3 Lessons I Learned Living in an RV

The day I left California, I had no idea how much I would learn on the road. I took a trip around the State as a test run and I thought I’d hit all the possible issues I might see as I went across the country. I’d even already replaced an entire engine on a mini trip to Utah. There was no way I would keep running into problems. I was wrong.

This time when I left, I had no intention of returning. I had no plans to not return either. Instead, I set out with one goal in mind: Get to Myrtle Beach by my Birthday for the Carolina Country Music Festival. What would happen after that was a mystery to me.

Well, what happened after that (and quite a bit before – like here, here and here) was a whole lot of engine trouble followed by more engine trouble.

Eventually it all finally ended my attempt at driving Murphy, my big old RV, any further. This landed me smack dab in the heart of New England on the border of Road Island and Massachusetts. Of course I went on one more mini road trip up to Maine in my car, which I had shipped out from California. I absolutely had to make it to Maine because that was my second softer goal from the beginning: Get to the farthest place in the United States from where I started.

You can read all about my trip through the links embedded above, but you won’t get the whole story. You’ll get an outline of mishaps and comedy, breakdowns and mental breakdowns… but not the stuff in between. I’m saving the good stuff for a work of fiction. No one would believe it anyway.

If you choose to live in an RV or even just take a trip in a motorhome, hopefully some of my hard lessons learned will help you out before you start.

So what? What did I learn on this road trip?

In all, I reached the two goals I started out with: Get to Myrtle Beach and make it all the way to Maine before summer ends. My third and final goal was to hit every state, but for some reason deep in my heart it was never solidified.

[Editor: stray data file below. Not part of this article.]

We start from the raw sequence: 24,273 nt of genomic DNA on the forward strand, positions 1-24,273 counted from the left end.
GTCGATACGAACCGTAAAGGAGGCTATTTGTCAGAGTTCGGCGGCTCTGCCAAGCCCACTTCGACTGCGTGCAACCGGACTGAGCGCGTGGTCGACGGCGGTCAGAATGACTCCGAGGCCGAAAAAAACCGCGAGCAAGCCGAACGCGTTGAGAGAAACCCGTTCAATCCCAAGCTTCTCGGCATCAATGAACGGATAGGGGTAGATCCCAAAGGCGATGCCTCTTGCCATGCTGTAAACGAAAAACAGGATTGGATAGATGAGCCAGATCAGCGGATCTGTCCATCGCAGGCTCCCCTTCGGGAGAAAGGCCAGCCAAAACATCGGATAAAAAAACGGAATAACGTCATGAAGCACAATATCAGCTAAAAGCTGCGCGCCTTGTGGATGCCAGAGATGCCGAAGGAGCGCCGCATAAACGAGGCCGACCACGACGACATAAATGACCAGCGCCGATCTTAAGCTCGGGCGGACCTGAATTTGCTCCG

I knew that Murphy would never make it to all 48. She’s just too old; more of a local camping trip vehicle than a long-hauler now.

To be clear- she did fully recover with a new motor, transmission, hoses, spark plugs, belts, fuel line, fuel pump, speedometer gauge, starter.. you name it she probably had it replaced before I had to give her up. She found a new home with another first time RV-er and I hope that she gives them as much joy as she gave me.

The time I spend in Murphy taught me three valuable things about traveling in an RV.

  1. Always expect to break down.
  2. Get a routine.
  3. Write everything down.

Lesson 1: Always Anticipate Breakdowns

Especially when traveling in an RV, taking for granted that you simply will break down is essential. If you’re going long distances in a car, the likelihood is also high. It’s better to just assume on any long trip that you will have mechanical issues, like I did.

If you're traveling in an RV, always be prepared for a breakdown. Click To Tweet

There are many ways you can handle breakdowns, but it’s better to prepare in advance and antipode that one will always happen.

Here are some tips:

  1. Get AAA, Good Sam, or some other roadside assistance service that covers the entire area you will be visiting.